The legend of Droop begins with the origin of goblins. Goblins, a long time ago, were evil and followers of an evil god. Droop was found and redeemed by Harold, who eventually entrusted him with greater and greater tasks. Turned towards the light, Droop eventually led all of goblinkind to the light. These days, goblinkind are used as servants and manual labor. Some of the humanoid races have started campaigning for the rights of the goblinfolk, whose lives are essentially those of slaves.
Symbol: head of a hammer with an emblazoned oak leaf.
Goddess of nature and the Feywild
Ayamari holds domain over all natural plants and animals. Legend says that the heart of the Great Oak is where she makes her home. Ayamari is called upon and worshipped by druids, particularly the crafter druids of the Great Oak. Shrines and temples to her honor always feature a plant or tree of some kind.
Symbol: a dryad holding a flower to her chest
God of retribution
The Hammer’s true name has been been forgotten longer than anyone can remember. He works in tandem with Thurin, aiding those who seek vengeance against others. This vengeance does not have to be righteous; anyone who seeks revenge on another invokes the Hammer’s call. A common phrase for those seeking revenge is to “see the Hammer’s fall.” The Hammer’s followers include assassins, hitmen, and bounty hunters, those that profit from the heinous desires of others. Formal shrines are rare and usually temporary, passing as the burning desire revenge abates.
Symbol: a black hammer on a red circle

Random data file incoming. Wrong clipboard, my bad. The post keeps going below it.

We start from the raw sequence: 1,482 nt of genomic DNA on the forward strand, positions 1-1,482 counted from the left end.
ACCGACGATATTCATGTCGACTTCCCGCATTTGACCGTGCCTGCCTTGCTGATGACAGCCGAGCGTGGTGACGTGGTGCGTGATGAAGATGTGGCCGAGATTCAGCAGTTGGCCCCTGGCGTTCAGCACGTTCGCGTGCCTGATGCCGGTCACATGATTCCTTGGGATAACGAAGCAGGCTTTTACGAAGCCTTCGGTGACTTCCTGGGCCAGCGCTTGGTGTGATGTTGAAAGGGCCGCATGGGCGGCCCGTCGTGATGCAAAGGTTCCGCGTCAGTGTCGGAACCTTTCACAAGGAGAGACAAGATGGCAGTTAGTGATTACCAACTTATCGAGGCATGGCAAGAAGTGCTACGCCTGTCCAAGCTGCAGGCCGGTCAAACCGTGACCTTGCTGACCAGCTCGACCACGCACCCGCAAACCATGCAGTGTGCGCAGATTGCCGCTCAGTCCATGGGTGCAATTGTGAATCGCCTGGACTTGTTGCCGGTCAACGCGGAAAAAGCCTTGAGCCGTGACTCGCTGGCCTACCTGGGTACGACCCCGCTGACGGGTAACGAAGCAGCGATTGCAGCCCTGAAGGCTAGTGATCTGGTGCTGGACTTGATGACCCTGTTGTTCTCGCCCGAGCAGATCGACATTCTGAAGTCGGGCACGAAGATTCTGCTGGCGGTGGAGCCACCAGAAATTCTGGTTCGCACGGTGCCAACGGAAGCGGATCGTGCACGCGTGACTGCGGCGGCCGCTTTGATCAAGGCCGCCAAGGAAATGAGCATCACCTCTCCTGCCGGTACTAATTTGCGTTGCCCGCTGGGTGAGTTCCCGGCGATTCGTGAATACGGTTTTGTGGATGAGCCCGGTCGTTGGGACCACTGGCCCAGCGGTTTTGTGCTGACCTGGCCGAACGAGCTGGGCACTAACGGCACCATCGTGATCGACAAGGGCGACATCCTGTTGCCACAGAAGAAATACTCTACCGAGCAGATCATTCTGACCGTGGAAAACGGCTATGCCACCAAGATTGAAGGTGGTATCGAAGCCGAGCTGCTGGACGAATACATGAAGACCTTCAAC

God of military might and discipline
Haskarr watches over Oakenheart’s militia. He is the symbol of military strength and rank, and his name is spoken during promotion ceremonies. While he has not had much to do for the last 200 years, that could soon change……
Symbol: A golden shield
God of secrets and emancipation
The Liberator works to secure self-determination rights for all creatures, and his followers are the only reason goblinoids and orcs are not explicitly slaves. He used to operate under another deity, whose name and title has been long forgotten. Shrines to the Liberator can be found amongst reformed criminals, in goblinoid settlements, and as a part of coming-of-age ceremonies. There is only one church of the Liberator: a small one, in Oakenheart’s slums.
Symbol: manacles with broken chains
God of innovation and science
Irhtos is all about developing new things, discovering new horizons, and conquering puzzles. Alchemists and transumuters look to Irhtos for inspiration and guidance. Shrines and churches to Irhtos are often made up of small clockwork toys or failed potions. In Irhtos’ eyes, no experiment is a waste.
Symbol: A gear
Goddess of Love and Romance
Sera represents the love between lovers and families equally. She comforts unrequited lovers and whispers sweet nothings in the ears of couples. She is present as mothers hold their children for the first time, parents watch their children succeeding, and children celebrating the birthdays of their grandparents.
Symbol: two silver rings looped together